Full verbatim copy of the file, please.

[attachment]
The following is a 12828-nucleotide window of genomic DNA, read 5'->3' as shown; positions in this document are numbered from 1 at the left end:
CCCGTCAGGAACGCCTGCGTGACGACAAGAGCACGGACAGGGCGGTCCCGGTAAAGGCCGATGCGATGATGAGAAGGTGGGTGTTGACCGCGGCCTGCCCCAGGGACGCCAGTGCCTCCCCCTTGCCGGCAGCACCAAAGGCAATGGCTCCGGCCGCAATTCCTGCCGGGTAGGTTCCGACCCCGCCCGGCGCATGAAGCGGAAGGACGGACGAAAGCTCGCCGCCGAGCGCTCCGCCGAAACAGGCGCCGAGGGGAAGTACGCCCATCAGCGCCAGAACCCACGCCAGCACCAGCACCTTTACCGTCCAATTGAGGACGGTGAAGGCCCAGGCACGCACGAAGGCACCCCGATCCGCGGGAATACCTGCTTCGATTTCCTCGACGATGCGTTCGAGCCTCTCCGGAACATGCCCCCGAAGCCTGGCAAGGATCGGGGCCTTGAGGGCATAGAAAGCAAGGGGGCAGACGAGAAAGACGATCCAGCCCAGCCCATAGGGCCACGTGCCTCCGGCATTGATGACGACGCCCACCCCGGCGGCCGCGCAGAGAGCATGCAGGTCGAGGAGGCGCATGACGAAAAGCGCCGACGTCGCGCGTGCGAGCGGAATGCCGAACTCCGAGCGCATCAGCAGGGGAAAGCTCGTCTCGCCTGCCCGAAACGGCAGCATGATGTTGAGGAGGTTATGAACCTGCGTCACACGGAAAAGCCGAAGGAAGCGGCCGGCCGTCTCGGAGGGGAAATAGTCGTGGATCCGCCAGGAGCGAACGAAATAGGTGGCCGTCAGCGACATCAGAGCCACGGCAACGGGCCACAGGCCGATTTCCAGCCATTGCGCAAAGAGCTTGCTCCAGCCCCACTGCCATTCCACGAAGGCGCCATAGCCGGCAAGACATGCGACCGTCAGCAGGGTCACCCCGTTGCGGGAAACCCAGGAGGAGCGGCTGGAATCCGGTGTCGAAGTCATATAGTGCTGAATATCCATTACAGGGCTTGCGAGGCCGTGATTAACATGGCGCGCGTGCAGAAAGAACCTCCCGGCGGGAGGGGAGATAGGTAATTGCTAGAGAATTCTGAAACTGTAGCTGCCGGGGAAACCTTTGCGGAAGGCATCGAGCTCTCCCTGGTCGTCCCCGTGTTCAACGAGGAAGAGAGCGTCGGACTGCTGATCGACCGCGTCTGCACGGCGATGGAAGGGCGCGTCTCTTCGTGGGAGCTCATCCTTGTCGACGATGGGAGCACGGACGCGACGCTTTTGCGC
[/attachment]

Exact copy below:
The following is a 12828-nucleotide window of genomic DNA, read 5'->3' as shown; positions in this document are numbered from 1 at the left end:
CCCGTCAGGAACGCCTGCGTGACGACAAGAGCACGGACAGGGCGGTCCCGGTAAAGGCCGATGCGATGATGAGAAGGTGGGTGTTGACCGCGGCCTGCCCCAGGGACGCCAGTGCCTCCCCCTTGCCGGCAGCACCAAAGGCAATGGCTCCGGCCGCAATTCCTGCCGGGTAGGTTCCGACCCCGCCCGGCGCATGAAGCGGAAGGACGGACGAAAGCTCGCCGCCGAGCGCTCCGCCGAAACAGGCGCCGAGGGGAAGTACGCCCATCAGCGCCAGAACCCACGCCAGCACCAGCACCTTTACCGTCCAATTGAGGACGGTGAAGGCCCAGGCACGCACGAAGGCACCCCGATCCGCGGGAATACCTGCTTCGATTTCCTCGACGATGCGTTCGAGCCTCTCCGGAACATGCCCCCGAAGCCTGGCAAGGATCGGGGCCTTGAGGGCATAGAAAGCAAGGGGGCAGACGAGAAAGACGATCCAGCCCAGCCCATAGGGCCACGTGCCTCCGGCATTGATGACGACGCCCACCCCGGCGGCCGCGCAGAGAGCATGCAGGTCGAGGAGGCGCATGACGAAAAGCGCCGACGTCGCGCGTGCGAGCGGAATGCCGAACTCCGAGCGCATCAGCAGGGGAAAGCTCGTCTCGCCTGCCCGAAACGGCAGCATGATGTTGAGGAGGTTATGAACCTGCGTCACACGGAAAAGCCGAAGGAAGCGGCCGGCCGTCTCGGAGGGGAAATAGTCGTGGATCCGCCAGGAGCGAACGAAATAGGTGGCCGTCAGCGACATCAGAGCCACGGCAACGGGCCACAGGCCGATTTCCAGCCATTGCGCAAAGAGCTTGCTCCAGCCCCACTGCCATTCCACGAAGGCGCCATAGCCGGCAAGACATGCGACCGTCAGCAGGGTCACCCCGTTGCGGGAAACCCAGGAGGAGCGGCTGGAATCCGGTGTCGAAGTCATATAGTGCTGAATATCCATTACAGGGCTTGCGAGGCCGTGATTAACATGGCGCGCGTGCAGAAAGAACCTCCCGGCGGGAGGGGAGATAGGTAATTGCTAGAGAATTCTGAAACTGTAGCTGCCGGGGAAACCTTTGCGGAAGGCATCGAGCTCTCCCTGGTCGTCCCCGTGTTCAACGAGGAAGAGAGCGTCGGACTGCTGATCGACCGCGTCTGCACGGCGATGGAAGGGCGCGTCTCTTCGTGGGAGCTCATCCTTGTCGACGATGGGAGCACGGACGCGACGCTTTTGCGC